February 2, 2019
Death by chocolate
Happy Groundhog Day Everybody!
I don’t know about you, Bored Surfer, but I, for one, feel there are not enough paid holidays recognizing the contributions of weather predicting rodents. Perhaps if Punxsutawney Phil’s forecasting was accurate even 50% of the time, he’d get more respect, and we would all be compelled to take the day off to bask in his glory. A proper Groundhog Day celebration would consist primarily of waking up early (to the sound of Sonny and Cher), looking outside and saying “Eh. It’s cold out there. I’m going back to bed.” I know the six-week snooze button is not realistic, but crawling back into a nice, cozy nest on a dreary February day is very gratifying. I highly recommend it.
Welcome back to BLOG blog. Before I resume my ramblings, there are a few minor details I need to mention. First of all, if you have not read the disclaimers featured in the January edition, please go back and familiarize yourself with them. Secondly, as also mentioned in the previous installment, I shall now and forevermore refer to you, my audience, as Bored Surfer. Finally, it has occurred to me that while I have a name for you, I do not have one for your pet. I mentioned “your pet” many, many times last month, and will need to refer to him/her many, many more times in the future, so they need a temporary name. So I am going to select an all-encompassing pet name to apply to your dog or cat, be it male or female, for the duration of each BLOG blog.
A couple of weeks after the Day of the Glorious Woodchuck comes Presidents Day. It started as an observance of George Washington’s birthday on Feb 22 (History.com), but was eventually expanded to include all U.S. Presidents, regardless of their accomplishments. It has since devolved into a 3 day weekend for bureaucrats, and an excuse for mattress sales. The latter are, perhaps, in homage to the historic signs that read “George Washington slept here”, although they could also be a reference to the notion that studying history puts the average American to sleep. Anyway, in honor of President’s Day, I shall henceforth refer to your pet as “Fillmore”.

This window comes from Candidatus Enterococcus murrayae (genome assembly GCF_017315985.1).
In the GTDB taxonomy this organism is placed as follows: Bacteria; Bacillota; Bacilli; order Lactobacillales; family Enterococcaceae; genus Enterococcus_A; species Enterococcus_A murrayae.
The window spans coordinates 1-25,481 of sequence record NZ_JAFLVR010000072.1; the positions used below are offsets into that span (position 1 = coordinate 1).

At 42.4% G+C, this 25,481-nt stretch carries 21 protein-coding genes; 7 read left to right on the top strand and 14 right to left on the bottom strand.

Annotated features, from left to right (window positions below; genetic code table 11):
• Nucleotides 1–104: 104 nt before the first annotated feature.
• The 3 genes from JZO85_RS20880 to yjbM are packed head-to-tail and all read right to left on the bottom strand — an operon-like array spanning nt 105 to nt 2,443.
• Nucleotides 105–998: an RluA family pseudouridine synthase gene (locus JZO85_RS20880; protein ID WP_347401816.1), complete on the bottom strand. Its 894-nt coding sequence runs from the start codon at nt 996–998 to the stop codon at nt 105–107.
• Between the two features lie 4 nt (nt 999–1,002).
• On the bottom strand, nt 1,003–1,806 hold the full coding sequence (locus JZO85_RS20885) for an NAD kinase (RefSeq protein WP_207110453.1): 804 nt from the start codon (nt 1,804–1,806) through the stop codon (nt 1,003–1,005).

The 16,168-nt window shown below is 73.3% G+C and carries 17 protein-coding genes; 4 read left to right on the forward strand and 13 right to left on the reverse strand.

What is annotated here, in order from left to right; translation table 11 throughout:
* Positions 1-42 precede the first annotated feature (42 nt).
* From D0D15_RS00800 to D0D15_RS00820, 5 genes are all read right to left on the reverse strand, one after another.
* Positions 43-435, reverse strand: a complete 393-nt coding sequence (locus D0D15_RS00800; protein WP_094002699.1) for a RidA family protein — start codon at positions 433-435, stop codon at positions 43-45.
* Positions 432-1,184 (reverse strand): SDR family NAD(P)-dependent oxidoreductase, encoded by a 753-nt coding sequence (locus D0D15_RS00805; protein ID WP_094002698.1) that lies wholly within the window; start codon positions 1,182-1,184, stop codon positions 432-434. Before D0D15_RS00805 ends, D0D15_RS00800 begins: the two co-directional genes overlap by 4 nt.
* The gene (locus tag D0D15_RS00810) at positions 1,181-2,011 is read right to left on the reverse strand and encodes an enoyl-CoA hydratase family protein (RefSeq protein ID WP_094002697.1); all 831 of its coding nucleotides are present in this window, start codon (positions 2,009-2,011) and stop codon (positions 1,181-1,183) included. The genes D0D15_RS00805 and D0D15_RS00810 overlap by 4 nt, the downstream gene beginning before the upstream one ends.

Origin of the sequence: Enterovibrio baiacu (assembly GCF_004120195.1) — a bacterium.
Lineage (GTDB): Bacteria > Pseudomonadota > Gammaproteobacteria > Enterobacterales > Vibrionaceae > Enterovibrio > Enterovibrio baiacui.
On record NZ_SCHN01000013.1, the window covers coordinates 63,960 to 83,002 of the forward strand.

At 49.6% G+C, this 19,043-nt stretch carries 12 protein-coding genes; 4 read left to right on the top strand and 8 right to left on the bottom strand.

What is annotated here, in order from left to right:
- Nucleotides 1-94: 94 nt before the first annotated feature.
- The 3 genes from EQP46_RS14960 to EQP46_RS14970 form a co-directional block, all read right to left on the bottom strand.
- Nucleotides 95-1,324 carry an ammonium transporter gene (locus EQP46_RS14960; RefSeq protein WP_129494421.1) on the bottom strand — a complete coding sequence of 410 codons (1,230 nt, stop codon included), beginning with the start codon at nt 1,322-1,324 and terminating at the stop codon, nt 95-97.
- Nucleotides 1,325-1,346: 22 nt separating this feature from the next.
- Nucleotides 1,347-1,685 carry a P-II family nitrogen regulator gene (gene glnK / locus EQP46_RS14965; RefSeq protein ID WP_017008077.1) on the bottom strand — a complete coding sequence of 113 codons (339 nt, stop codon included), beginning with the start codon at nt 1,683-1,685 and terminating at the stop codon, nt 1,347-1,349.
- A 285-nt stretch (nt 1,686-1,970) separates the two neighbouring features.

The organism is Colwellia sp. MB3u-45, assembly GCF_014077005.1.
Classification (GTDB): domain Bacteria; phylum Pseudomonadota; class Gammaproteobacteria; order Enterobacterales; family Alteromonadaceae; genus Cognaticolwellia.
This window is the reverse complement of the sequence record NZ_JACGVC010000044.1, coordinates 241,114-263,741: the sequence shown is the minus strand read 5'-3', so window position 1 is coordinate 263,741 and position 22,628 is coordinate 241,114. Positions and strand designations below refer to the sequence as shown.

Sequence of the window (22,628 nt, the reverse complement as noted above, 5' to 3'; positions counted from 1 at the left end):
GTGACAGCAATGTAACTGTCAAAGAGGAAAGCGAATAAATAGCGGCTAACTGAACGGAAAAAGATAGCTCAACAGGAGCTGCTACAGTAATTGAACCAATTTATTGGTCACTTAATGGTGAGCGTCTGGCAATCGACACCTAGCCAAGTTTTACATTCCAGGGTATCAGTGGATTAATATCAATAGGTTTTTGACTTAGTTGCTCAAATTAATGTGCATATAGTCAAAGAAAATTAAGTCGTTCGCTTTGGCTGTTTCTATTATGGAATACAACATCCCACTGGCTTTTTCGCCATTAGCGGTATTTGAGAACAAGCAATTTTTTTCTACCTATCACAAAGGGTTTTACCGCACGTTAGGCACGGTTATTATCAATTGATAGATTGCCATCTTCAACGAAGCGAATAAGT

There is another, more sinister, holiday in February. According to History.com and Wikipedia, on February 14, 1929, in the Lincoln Park garage in Chicago, seven associates of Irish mobster George “Bugs” Moran were shot by unknown assailants who were dressed as policemen. There is speculation that Al Capone, as well as the Chicago police department, were involved. Since the allure of sex sells (and dead gangsters not so much), St. Valentine’s Day returned to its roots as a Roman fertility festival (see Britannica.com for a polite history, see lifehacker.com for a more ribald version), and, by extension, love. Love is great for retailers, because it can easily be implied by one’s willingness to purchase specially overpriced flowers, candy and jewelry. The bombardment of boyfriend/hubby shaming advertisements even lends a nice aura of romantic extortion, in memory of that fateful day.
Since the Valentine paraphernalia has been on the shelves for well over a month already, you probably have some delicious seasonal confections in your home. Surely those treats are safely hidden, quietly awaiting their fate (which is most likely to be gifted, devoured in a sudden overpowering craving, or eaten surreptitiously by your kids). Sometimes, however, Fillmore gets there first.
Oh @#$%^&*! Fillmore got into my chocolate! Everyone knows chocolate is toxic to pets! What should I do?
The obvious answer to this dilemma is to travel back in time and find a better hiding place for your sweet stash. If your time machine is not working (it can be very difficult to get parts for a malfunctioning flux capacitor), you will need another course of action. Here’s what I (with a little help from petpoisonhelpline.com and merckvetmanual.com) recommend:
First, stop and take a deep breath. Then use that breath to yell loud enough that everyone in the house reports immediately to the site of the incident.
Next, gather as much information as possible. First and foremost, was it in fact Fillmore who ate the chocolate, or is there a guilty-looking child with suspicious smudges on their hands, face and clothing? Are there multiple suspects? If you have a cat and a Lab, it would be highly unlikely that the cat was the culprit. Cats will occasionally eat chocolate, but the overwhelming majority of chocolate-eating Fillmores are dogs. If, however, you have 2 Beagles, they were probably both involved.
When could the incident have occurred? Find out the earliest time that Fillmore was alone with the chocolate, and assume it was engulfed as soon as everyone was out of sight. It is best if you seek veterinary advice as soon as you can. Please don’t wait a week and then report that Fillmore has been vomiting for 6 days after he ate 3 lbs of M&Ms.
Next, consider what was consumed. Hopefully some wrappers were left behind to give you an idea of the amount and particular variety of chocolate that was eaten. As every woman knows, all chocolates are not created equal. Darker chocolates (baking chocolate, semi-sweet morsels and bars that brag about their cacao percentage) are potentially more toxic than milk chocolate; white chocolate doesn’t really count as chocolate at all.
Is there any evidence of aftermath? Is Fillmore especially bloated? Have any mysterious malodorous piles appeared? Is Fillmore acting sick? An affirmative answer to these questions suggests the incident happened hours ago, and absorption has already occurred.